Monday will mark the 25th anniversary of the first U.S.-listed ETF, the SPDR S&P 500 ETF (SPY). Born out of the 1987 stock market crash (I highly recommend this fantastic account from Bloomberg’s Eric Balchunas), SPY sparked an investing revolution. In the two-and-a-half decades since SPY’s launch, ETFs have disrupted the stodgy, good old boy mutual fund and broker complex, growing into a $3.5 trillion monster. Investors are winning – thanks to SPY and ETFs. Lower costs, greater transparency, tax efficiency, flexibility, improved portfolio construction, a leveling of the investment playing field – all resulting from ETFs’ uprising.
When SPY was first created, high cost mutual funds with well-compensated star managers ruled the day. Brokers were incentivized via lucrative commissions to push these (often times poor) products to unsuspecting investors. SPY launched with a cost of 0.2% ($20 for every $10,000 you invest), unheard of in the 1990s outside of some Vanguard indexed mutual funds. SPY was everything the status quo wasn’t – low cost, passively managed, tax efficient, and it didn’t pay brokers to peddle it. Oh – and it could be traded during the day if you were so inclined. Mix in the rise of the Internet in the late 1990s/early 2000s, which provided investors the ability to cost and performance compare their investments, and all of the right ingredients were in place for the perfect ETF storm (I also highly recommend this piece from Michael Kitces on the role of the Internet in ETFs’ ascent).
That said, it took a while for the perfect storm to fully get its act together. In 2003, 10 years after SPY launched, there were still only around 115 ETFs, with less than $120 billion invested. It wasn’t until after the global financial crisis (when investors realized their expensive mutual funds didn’t protect them from the market downturn the way they were hoping) that ETF growth really began accelerating. Fast forward to today, there are now 2,100+ ETFs with over $3.5 trillion!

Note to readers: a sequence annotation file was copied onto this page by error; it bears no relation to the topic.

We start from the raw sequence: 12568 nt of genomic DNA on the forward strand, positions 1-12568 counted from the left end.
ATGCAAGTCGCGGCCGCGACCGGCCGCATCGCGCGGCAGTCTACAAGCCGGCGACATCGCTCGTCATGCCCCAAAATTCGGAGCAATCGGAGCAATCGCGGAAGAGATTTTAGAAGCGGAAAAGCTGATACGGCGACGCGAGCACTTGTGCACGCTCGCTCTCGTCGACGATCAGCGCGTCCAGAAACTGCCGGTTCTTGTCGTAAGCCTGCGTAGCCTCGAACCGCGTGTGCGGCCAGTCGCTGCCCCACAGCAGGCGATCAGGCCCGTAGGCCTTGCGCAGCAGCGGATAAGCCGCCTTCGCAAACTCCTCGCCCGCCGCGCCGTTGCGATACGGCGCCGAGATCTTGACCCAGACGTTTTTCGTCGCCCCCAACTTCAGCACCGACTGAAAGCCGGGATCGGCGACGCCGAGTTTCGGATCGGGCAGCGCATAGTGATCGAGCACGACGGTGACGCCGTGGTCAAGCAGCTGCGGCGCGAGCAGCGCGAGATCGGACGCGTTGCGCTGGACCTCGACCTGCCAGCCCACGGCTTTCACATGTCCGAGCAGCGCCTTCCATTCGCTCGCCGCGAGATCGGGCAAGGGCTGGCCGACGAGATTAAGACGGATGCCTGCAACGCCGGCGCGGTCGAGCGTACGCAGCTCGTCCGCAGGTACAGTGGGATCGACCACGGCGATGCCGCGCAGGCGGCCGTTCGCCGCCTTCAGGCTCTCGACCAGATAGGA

Perhaps the poster child of the ETF revolution is low cost. ETFs have placed tremendous fee pressure on old-school Wall Street, with brokers and particularly fund managers bearing the brunt:
However, while cost rightfully garners headlines, the sheer entrepreneurial spirit and innovation of the ETF industry – which existed from the very beginning with the launch of SPY – may best epitomize ETFs. I will be attending the Inside ETFs conference next week, the world’s top ETF event. From past experience, I can tell you the people involved and the overall feel of the event is much more akin to something you might find in Silicon Valley. Innovation, on behalf of investors, is front and center. I find it somewhat paradoxical that ETFs have now existed for 25 years, yet they still feel so ground-breaking and new. I think that speaks to the inventive mindset of the industry. Smart beta ETFs, active ETFs, alternatives, commodities – even marijuana and blockchain ETFs! We can debate whether investors should use some of these products, but I don’t think the innovation (and havoc wreaking effect on Wall Street fees) can be questioned.
The exciting news for investors is ETFs are just getting started. While ETFs may dominate the headlines, they still represent only a fraction of total dollars invested in funds overall…
…which reminds me of a comment Inside ETFs CEO Matt Hougan made to the Financial Times last year:
“There is a manifest destiny for ETFs. That they are the structure people will use to get exposure to securities in the future, and mutual funds will be banished to the dustbin, like typewriters have been replaced by computers. It’s just a better technology and so it will come to replace funds over the next 20 years”.
SPY started it all 25 years ago. The next 25 years should be every bit as exciting and rewarding for investors.
As a side note, be sure to catch Tuesday’s ETF Store Show as Matt Bartolini, Head of SPDR Americas Research at State Street Global Advisors, will join me to help celebrate SPY’s 25th anniversary.